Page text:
WASHINGTON/NEW YORK (Reuters) - Jerome Powell was not on President Donald Trump’s early radar as a possible successor to Federal Reserve Chair Janet Yellen, and was angling instead for a job as the U.S. central bank’s vice chair for supervision.
But when he was passed over for that position last summer, it was one in a chain of events that set the stage for the 64-year-old Fed governor and former investment banker to take over as head of the world’s most powerful central bank.
Trump on Thursday nominated Powell to replace Yellen when her term expires in early February, saying at the White House that the 64-year-old lawyer and former investment banker has the necessary “wisdom and leadership.”[nL2N1N80D3]
Other contenders for the job fell for different reasons, as Trump soured on top White House economic adviser Gary Cohn, decided against renominating Yellen despite largely approving of her policies and came to view two others as posing risks to the economy, according to current and former Fed and government officials familiar with the decision.
In the end it was Powell, a Maryland native, avid cyclist, and guitar hobbyist, who checked all the boxes that mattered but carried none of the negatives.
If confirmed by the U.S. Senate, Powell would become the first person without an advanced economics degree to hold the job since William Miller in the late 1970s.
Powell, who lists personal assets of between $20 million and $60 million on government disclosure forms, has served on corporate boards as a managing partner at the Carlyle Group, a private equity firm.
But he has also burrowed deep over the last five years into the nuts and bolts of central banking, and schooled himself on broader monetary policy issues.
“Jay does not come with baggage... He has never been at the extremes,” said Steve Bell, who worked with Powell at the Bipartisan Policy Center think tank and when Powell was at the Treasury Department in former President George H.W. Bush’s administration.
When compared to other possible nominees, some of whom called for sweeping but ill-defined changes at the Fed, Powell took “a straight tactical line” that offered a continuation of Yellen’s policies, a moderate approach to bank regulation and, perhaps most importantly, the prospect of no surprises, Bell said.
Powell’s private-sector background appealed as well to Trump’s preference for business figures over those with Phds. A senior White House official on Thursday called his experience “unique” and “refreshing” at a central bank increasingly dominated by economists.
Stanford University economist John Taylor, who developed the “Taylor Rule” for guiding monetary policy, and former Fed Governor Kevin Warsh, who resigned over the central bank’s massive bond-buying stimulus program credited by many with spurring the U.S. economy after the 2007-2009 recession, were also interviewed for the Fed job.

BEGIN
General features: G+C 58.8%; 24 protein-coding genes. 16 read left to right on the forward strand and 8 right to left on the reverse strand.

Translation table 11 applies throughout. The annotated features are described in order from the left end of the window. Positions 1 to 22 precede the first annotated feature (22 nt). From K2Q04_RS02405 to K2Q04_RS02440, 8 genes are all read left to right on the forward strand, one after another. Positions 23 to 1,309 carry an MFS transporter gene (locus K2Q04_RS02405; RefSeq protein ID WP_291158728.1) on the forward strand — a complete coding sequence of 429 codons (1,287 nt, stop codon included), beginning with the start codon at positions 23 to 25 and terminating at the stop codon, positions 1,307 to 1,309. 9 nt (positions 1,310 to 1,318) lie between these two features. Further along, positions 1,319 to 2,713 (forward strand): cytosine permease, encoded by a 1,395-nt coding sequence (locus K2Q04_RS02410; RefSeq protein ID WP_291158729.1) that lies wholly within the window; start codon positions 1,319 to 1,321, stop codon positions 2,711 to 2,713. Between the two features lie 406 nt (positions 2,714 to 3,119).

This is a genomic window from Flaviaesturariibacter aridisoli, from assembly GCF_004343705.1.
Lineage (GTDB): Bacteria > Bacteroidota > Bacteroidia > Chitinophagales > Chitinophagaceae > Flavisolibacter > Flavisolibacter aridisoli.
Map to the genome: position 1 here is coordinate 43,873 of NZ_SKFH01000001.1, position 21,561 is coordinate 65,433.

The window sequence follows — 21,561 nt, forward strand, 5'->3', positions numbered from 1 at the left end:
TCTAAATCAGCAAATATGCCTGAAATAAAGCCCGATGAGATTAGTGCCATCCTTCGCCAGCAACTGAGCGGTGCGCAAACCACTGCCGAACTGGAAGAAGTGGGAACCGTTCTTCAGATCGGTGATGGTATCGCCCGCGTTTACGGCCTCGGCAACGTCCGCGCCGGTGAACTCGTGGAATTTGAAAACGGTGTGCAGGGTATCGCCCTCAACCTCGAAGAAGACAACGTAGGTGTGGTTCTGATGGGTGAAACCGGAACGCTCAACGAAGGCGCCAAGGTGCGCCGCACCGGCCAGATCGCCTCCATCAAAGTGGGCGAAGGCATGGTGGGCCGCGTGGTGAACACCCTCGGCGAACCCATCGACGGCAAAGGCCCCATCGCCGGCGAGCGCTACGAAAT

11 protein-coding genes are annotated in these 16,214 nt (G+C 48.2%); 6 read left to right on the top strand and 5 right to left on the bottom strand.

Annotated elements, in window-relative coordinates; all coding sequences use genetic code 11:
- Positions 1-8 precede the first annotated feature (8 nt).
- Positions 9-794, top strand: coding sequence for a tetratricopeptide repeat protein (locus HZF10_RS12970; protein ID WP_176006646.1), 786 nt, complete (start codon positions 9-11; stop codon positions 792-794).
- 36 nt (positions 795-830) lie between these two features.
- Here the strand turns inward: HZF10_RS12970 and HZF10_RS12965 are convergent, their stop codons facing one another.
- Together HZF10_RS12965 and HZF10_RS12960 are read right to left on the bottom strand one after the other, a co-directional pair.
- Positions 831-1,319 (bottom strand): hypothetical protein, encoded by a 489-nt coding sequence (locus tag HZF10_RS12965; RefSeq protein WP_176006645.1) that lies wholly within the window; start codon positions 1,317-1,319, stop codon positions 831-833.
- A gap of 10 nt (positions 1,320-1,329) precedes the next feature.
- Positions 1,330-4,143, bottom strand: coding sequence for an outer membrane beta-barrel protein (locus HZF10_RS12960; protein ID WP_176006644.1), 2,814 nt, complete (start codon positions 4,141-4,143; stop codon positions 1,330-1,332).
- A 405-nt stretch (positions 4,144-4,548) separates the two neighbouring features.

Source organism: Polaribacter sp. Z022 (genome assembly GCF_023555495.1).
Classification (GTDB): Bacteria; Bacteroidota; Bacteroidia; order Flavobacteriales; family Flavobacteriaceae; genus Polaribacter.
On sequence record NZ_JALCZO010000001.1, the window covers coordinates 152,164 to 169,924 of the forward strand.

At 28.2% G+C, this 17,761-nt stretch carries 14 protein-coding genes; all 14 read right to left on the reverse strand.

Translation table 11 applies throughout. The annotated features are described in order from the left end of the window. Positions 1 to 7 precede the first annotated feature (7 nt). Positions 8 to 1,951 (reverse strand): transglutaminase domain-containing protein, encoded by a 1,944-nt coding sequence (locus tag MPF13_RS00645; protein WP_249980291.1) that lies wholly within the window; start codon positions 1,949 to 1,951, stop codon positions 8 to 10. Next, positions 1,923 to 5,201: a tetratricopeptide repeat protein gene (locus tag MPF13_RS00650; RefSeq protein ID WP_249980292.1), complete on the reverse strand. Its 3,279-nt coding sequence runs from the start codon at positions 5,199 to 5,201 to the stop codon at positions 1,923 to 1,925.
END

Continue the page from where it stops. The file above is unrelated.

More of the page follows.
They arguably had a head start, the backing of conservatives, and steady support from the Wall Street Journal’s influential editorial board.
But they also carried the risk of financial market volatility, with investors regarding each as somebody who could tighten monetary policy at the central bank. That is something Trump has indicated he wants to avoid.
The first two names Trump floated were Yellen and Cohn. But Cohn fell out of favour after he criticized Trump’s response to violence sparked by a white supremacist rally in Virginia in August.
A former Fed official, contacted over the summer as part of the White House’s Fed chief search, said it was clear the administration wasn’t interested, for example, in Taylor and his reliance on “rules” that generally call for interest rates to be higher than they currently are.
The administration officials vetting Fed candidates were “very much opposed to Taylor-type rules and systematic policy,” said the former official, who spoke on condition of anonymity.
Warsh, meanwhile, became the target of an aggressive grassroots campaign that highlighted what some critics viewed as a history of bad calls on inflation during his tenure as a Fed policymaker, portending a tough confirmation fight.
Powell also benefited from burgeoning relationships through his work on the technical aspects of markets, and his assumption of the role as the Fed’s regulatory point person after the resignation of former Fed Governor Daniel Tarullo in April.
That prompted Powell to initially set his sights on the job of vice chair for supervision, though it soon became clear he would not get it, according to a person who had discussions with White House and Fed officials involved in the process.
Yet Powell’s close work with the Treasury resulted in Secretary Steven Mnuchin becoming a strong advocate of his nomination to the top job, Fed and government officials said on condition of anonymity. Fed Governor Randal Quarles, a friend and colleague who got the vice chair job that Powell had wanted, was an additional ally in the mix.
But it was Powell’s support of the Yellen Fed’s policies, often credited with paving the way for a 4.2 percent unemployment rate, steady economic growth and calm markets, that may have been his strongest advantage in the race.
“Trump is savvy enough to look at the numbers and who is in the chair,” said Peter Conti-Brown, an assistant professor at the Wharton School of the University of Pennsylvania.
Powell solves the problem of a Republican administration that wants “the Yellen Fed without Yellen,” Conti-Brown said.
Reporting by Howard Schneider and Jonathan Spicer; Editing by Paul Simao